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Morning Shootaround — June 22

VIDEO: The Starters discuss the chances of Dwyane Wade leaving Miami


Wade and Kobe united in Los Angeles?| Confident Okafor made for the NBA game | Nets finally paying toll for trading Draft picks | Trading No. 14 pick a possibility for Thunder

No. 1: Wade and Kobe united in Los Angeles — We’ve had more preposterous rumors come true in free agency. Miami’s Big 3 of Dwyane Wade, LeBron James and Chris Bosh didn’t seem like anything more than a pipe dream until those (in)famous words came out of LeBron’s mouth during “The Decision.” So now that there are rumblings that Wade and the Los Angeles Lakers might have mutual interest in one another in free agency this summer, isn’t it worth taking seriously? With all of the obvious indicators (the Lakers being desperate for immediate, veteran help for Kobe Bryant, Wade’s Hollywood wife/Gabrielle Union connection, etc.) pointing in the direction of legitimate interest between the two, now would be the time for Heat fans to worry that they could realistically lose LeBron and D-Wade in successive offseasons. Our John Schuhmann weighed in on this somewhat startling development:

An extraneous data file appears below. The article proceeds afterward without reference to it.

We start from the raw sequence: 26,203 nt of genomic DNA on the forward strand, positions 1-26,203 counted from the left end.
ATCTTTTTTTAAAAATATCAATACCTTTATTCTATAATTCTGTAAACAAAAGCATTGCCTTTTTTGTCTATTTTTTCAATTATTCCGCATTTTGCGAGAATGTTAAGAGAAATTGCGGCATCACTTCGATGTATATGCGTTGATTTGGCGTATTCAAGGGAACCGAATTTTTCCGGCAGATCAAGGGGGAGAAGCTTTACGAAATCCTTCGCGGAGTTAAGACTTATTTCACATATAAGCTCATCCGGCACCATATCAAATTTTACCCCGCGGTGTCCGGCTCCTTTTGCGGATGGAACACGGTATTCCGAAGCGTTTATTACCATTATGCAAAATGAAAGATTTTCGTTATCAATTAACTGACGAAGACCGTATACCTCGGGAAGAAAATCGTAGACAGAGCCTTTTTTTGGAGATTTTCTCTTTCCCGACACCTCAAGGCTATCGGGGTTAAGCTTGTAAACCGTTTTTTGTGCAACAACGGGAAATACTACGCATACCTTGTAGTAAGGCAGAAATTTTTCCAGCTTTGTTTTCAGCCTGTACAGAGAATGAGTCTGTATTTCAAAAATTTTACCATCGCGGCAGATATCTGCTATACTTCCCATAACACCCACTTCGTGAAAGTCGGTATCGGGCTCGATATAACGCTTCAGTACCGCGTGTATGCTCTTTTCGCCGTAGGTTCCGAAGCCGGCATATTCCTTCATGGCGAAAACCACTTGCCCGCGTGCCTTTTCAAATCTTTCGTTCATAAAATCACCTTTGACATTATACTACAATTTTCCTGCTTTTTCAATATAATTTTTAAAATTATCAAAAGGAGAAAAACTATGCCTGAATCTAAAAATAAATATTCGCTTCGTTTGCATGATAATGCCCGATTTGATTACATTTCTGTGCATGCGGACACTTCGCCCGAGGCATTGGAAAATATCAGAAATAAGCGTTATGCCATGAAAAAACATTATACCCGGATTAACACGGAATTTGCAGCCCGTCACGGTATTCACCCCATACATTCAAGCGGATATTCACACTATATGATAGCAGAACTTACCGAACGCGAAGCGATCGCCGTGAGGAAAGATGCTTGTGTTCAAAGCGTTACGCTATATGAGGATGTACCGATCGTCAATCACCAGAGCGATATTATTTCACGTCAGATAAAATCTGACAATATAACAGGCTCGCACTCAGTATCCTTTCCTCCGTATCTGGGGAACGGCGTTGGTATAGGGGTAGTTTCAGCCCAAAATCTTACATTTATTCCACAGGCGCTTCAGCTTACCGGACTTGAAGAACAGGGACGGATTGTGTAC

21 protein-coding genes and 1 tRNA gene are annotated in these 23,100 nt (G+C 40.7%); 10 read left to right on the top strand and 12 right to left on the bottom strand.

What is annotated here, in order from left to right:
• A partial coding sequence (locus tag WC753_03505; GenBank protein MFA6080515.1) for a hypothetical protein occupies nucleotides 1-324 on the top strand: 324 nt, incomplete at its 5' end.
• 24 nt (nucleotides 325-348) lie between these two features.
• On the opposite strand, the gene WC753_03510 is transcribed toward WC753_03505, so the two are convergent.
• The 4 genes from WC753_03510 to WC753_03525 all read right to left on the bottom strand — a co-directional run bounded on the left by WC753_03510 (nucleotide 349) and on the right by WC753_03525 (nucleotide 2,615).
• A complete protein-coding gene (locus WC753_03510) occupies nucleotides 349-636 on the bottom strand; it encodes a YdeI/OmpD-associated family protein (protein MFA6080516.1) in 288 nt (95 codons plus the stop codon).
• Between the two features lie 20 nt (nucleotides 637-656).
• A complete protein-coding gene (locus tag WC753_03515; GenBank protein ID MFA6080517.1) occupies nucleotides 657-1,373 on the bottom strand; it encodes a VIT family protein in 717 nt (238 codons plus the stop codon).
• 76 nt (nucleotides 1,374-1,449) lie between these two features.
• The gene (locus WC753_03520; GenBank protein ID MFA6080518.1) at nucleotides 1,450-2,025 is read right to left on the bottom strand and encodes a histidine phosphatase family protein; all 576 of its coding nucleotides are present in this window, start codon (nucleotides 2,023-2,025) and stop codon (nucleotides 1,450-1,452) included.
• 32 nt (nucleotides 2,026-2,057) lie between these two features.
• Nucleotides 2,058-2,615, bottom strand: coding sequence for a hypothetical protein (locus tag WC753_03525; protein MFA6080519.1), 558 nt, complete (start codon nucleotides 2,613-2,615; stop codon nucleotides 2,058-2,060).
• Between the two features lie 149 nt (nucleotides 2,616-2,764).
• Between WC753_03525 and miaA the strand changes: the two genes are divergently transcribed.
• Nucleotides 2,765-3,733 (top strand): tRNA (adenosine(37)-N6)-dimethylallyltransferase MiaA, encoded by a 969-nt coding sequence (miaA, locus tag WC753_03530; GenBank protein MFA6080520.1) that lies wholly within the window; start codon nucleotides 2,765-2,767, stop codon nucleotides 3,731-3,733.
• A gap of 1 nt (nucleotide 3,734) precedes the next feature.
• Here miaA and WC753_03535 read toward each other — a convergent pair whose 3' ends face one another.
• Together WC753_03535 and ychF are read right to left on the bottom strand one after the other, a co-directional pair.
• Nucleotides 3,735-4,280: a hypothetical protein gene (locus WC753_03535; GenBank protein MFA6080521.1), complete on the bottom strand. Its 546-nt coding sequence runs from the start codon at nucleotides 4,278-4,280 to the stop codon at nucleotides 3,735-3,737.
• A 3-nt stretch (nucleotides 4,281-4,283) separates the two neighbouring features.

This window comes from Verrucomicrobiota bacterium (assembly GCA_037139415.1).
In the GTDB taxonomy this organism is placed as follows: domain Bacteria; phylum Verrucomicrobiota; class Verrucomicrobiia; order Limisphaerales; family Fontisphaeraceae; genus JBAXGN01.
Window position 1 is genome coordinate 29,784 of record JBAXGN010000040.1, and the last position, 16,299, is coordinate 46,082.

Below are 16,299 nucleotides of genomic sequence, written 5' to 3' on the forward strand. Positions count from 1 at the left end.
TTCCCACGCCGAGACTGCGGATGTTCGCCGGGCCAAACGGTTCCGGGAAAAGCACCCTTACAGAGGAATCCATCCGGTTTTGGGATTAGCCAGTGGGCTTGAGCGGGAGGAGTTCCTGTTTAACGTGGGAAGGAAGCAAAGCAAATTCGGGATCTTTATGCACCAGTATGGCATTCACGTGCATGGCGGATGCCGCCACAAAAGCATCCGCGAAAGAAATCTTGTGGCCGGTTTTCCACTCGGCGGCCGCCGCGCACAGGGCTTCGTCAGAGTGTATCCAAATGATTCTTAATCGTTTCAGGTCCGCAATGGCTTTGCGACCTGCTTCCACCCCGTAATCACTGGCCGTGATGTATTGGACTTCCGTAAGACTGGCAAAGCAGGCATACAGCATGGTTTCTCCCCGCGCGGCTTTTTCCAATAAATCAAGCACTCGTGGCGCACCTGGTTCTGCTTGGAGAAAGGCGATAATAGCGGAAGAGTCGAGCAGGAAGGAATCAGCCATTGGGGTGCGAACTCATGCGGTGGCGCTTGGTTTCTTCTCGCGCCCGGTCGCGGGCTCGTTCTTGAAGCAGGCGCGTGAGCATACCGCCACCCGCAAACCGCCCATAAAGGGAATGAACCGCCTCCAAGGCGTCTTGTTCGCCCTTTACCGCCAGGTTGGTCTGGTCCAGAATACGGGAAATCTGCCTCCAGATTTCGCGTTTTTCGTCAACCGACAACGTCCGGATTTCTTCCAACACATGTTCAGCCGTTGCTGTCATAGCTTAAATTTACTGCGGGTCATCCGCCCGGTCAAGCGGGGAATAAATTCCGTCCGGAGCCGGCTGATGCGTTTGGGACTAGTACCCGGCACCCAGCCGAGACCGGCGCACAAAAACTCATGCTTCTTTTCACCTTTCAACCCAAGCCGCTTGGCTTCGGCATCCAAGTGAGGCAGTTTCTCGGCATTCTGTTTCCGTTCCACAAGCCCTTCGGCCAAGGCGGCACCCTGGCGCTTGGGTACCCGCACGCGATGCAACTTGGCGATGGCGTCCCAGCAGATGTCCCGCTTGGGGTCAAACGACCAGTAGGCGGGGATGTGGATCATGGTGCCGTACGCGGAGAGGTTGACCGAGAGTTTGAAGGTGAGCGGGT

The Los Angeles Lakers might not pose much of a threat to contend for a championship (or even a playoff berth in the Western Conference) next year. The two guys on their roster with real talent – Kobe Bryant and Julius Randle – are both recovering from major injuries, and one of them will be 37 years old and taking up almost 40 percent of the salary cap.

But the Lakers, with their sunshine, 16 championships and as much as $27.8 million in cap space, offer leverage for any potential free agents looking to get a raise from their own team or a lucrative offer elsewhere.

Dwyane Wade could be one of those free agents. Wade has a player option this summer and there’s already been some scuttlebutt about Wade and the Miami Heat not seeing eye to eye about the size of a new contract.

Sports Illustrated’s Chris Mannix linked Wade and the Lakers with a pair of tweets on Sunday.

At 33, Wade wouldn’t take the Lakers much beyond the Kobe era, which is set to end next April. But he would make things a little more interesting in L.A. and help the Lakers regain their status as a national TV draw.

The Heat could be one of the league’s most improved teams next season if they can bring back Wade, Luol Deng and Goran Dragic, who all have player options. But new and pricey contracts for all three would erase most of their 2016 cap space.